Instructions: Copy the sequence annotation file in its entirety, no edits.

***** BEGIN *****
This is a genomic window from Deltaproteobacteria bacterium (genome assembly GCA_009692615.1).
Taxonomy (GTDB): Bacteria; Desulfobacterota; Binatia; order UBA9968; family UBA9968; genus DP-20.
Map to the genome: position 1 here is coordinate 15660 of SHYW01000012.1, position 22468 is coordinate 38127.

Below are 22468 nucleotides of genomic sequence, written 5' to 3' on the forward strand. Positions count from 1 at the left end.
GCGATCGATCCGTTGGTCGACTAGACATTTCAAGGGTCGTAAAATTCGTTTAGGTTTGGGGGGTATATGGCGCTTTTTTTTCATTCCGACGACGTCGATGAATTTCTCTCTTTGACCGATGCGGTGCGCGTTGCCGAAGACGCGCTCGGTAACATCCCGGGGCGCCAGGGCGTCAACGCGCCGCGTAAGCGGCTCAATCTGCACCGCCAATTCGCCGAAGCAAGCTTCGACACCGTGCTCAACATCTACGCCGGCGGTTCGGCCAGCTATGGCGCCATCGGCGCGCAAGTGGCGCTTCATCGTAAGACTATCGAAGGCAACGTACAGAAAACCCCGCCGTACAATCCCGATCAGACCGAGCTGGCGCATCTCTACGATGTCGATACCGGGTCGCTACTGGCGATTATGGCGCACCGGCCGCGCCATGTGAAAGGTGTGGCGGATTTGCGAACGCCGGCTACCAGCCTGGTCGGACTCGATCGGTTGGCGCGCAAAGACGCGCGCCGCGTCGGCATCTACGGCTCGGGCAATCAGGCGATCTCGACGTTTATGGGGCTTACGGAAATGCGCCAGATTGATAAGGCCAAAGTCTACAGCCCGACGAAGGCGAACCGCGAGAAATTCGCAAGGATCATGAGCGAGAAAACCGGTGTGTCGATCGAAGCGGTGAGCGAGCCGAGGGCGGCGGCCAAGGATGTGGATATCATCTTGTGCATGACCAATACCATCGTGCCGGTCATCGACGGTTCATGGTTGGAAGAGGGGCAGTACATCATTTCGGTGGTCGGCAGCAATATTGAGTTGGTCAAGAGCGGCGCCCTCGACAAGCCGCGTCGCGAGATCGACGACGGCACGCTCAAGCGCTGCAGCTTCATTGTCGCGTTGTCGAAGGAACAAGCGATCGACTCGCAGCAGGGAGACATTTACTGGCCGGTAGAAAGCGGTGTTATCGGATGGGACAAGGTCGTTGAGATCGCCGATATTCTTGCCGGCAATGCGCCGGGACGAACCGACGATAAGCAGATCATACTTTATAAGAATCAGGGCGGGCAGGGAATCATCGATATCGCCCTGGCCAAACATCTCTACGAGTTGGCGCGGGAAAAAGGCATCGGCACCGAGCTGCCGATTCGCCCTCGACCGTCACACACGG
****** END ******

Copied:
This is a genomic window from Deltaproteobacteria bacterium (genome assembly GCA_009692615.1).
Taxonomy (GTDB): Bacteria; Desulfobacterota; Binatia; order UBA9968; family UBA9968; genus DP-20.
Map to the genome: position 1 here is coordinate 15660 of SHYW01000012.1, position 22468 is coordinate 38127.

Below are 22468 nucleotides of genomic sequence, written 5' to 3' on the forward strand. Positions count from 1 at the left end.
GCGATCGATCCGTTGGTCGACTAGACATTTCAAGGGTCGTAAAATTCGTTTAGGTTTGGGGGGTATATGGCGCTTTTTTTTCATTCCGACGACGTCGATGAATTTCTCTCTTTGACCGATGCGGTGCGCGTTGCCGAAGACGCGCTCGGTAACATCCCGGGGCGCCAGGGCGTCAACGCGCCGCGTAAGCGGCTCAATCTGCACCGCCAATTCGCCGAAGCAAGCTTCGACACCGTGCTCAACATCTACGCCGGCGGTTCGGCCAGCTATGGCGCCATCGGCGCGCAAGTGGCGCTTCATCGTAAGACTATCGAAGGCAACGTACAGAAAACCCCGCCGTACAATCCCGATCAGACCGAGCTGGCGCATCTCTACGATGTCGATACCGGGTCGCTACTGGCGATTATGGCGCACCGGCCGCGCCATGTGAAAGGTGTGGCGGATTTGCGAACGCCGGCTACCAGCCTGGTCGGACTCGATCGGTTGGCGCGCAAAGACGCGCGCCGCGTCGGCATCTACGGCTCGGGCAATCAGGCGATCTCGACGTTTATGGGGCTTACGGAAATGCGCCAGATTGATAAGGCCAAAGTCTACAGCCCGACGAAGGCGAACCGCGAGAAATTCGCAAGGATCATGAGCGAGAAAACCGGTGTGTCGATCGAAGCGGTGAGCGAGCCGAGGGCGGCGGCCAAGGATGTGGATATCATCTTGTGCATGACCAATACCATCGTGCCGGTCATCGACGGTTCATGGTTGGAAGAGGGGCAGTACATCATTTCGGTGGTCGGCAGCAATATTGAGTTGGTCAAGAGCGGCGCCCTCGACAAGCCGCGTCGCGAGATCGACGACGGCACGCTCAAGCGCTGCAGCTTCATTGTCGCGTTGTCGAAGGAACAAGCGATCGACTCGCAGCAGGGAGACATTTACTGGCCGGTAGAAAGCGGTGTTATCGGATGGGACAAGGTCGTTGAGATCGCCGATATTCTTGCCGGCAATGCGCCGGGACGAACCGACGATAAGCAGATCATACTTTATAAGAATCAGGGCGGGCAGGGAATCATCGATATCGCCCTGGCCAAACATCTCTACGAGTTGGCGCGGGAAAAAGGCATCGGCACCGAGCTGCCGATTCGCCCTCGACCGTCACACACGG